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I can share some experience with communicating Lua states:

In a program where I have several Lua states within one process, I have a "table" called "shared" - in fact it is "userdata" with __index and __newindex metamethods, but for the Lua programmer it behaves similar to a table. You can store strings, numbers and booleans there. You cannot store threads/coroutines, functions or userdata - they cannot be transferred to another state anyway. Currently it cannot store tables, but it would be possible to extend it to recursively store non-cyclic tables containing only strings, numbers and booleans (maybe I will do this some time). Currently users can serialize such tables themself (e.g. to a JSON string or whatever). All read/write operations are protected by a mutex, and the data is stored in another Lua state that basically only acts as a hashmap here. The code is in production use in a webserver using multiple Lua states in the same process, so it might not fit to your application without adaptations. However, it is MIT licensed, so you can take from there do whatever modification you like:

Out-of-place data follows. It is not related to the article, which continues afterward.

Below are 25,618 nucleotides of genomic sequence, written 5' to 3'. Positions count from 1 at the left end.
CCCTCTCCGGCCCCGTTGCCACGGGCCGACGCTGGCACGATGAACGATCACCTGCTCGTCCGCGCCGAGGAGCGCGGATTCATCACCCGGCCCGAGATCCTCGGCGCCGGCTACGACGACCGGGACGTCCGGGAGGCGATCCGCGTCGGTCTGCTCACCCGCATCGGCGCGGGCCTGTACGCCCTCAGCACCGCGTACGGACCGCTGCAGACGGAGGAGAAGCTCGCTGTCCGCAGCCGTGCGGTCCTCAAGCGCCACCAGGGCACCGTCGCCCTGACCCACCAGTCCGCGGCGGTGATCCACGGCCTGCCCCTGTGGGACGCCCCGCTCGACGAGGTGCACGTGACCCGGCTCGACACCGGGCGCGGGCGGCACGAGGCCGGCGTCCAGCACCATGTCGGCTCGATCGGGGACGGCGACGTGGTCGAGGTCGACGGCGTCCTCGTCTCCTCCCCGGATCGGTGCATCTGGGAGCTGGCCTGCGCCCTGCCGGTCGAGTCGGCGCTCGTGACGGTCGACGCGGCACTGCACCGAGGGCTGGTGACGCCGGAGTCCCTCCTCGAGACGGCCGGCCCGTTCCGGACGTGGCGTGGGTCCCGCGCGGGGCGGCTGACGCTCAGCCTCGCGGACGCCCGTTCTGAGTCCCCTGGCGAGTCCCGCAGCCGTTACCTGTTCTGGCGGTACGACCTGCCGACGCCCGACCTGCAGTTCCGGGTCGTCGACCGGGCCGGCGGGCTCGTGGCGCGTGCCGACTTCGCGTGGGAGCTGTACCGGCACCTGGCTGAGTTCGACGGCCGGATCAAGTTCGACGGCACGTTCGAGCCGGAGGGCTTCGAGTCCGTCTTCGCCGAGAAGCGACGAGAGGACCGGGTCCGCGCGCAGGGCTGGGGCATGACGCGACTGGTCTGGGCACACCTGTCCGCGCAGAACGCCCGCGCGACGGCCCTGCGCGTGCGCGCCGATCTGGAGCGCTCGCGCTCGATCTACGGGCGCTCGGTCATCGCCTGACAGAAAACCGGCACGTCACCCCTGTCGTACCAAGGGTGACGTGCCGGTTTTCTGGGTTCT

Another option to share data is through a database used by several processes. This can be done from Lua using "lsqlite3" ... or any other database binding.
Again you can share string, numbers and booleans. You can use transaction based read/write operations on complete records (tables with proper elements).
It will work with different processes, and also offer persistency: when all your Lua processes are shut down, the data is still in the database.
Depending on the database binding, you may even exchange data between processes running on a different host.
>From my experience, it depends on the background of the users whether or not they will like this. A database is a "strange" element if you are programming pure Lua - you can wrap these operations somehow, but they do not "feel" that natural for a Lua programmer than a table (as in "shared" above).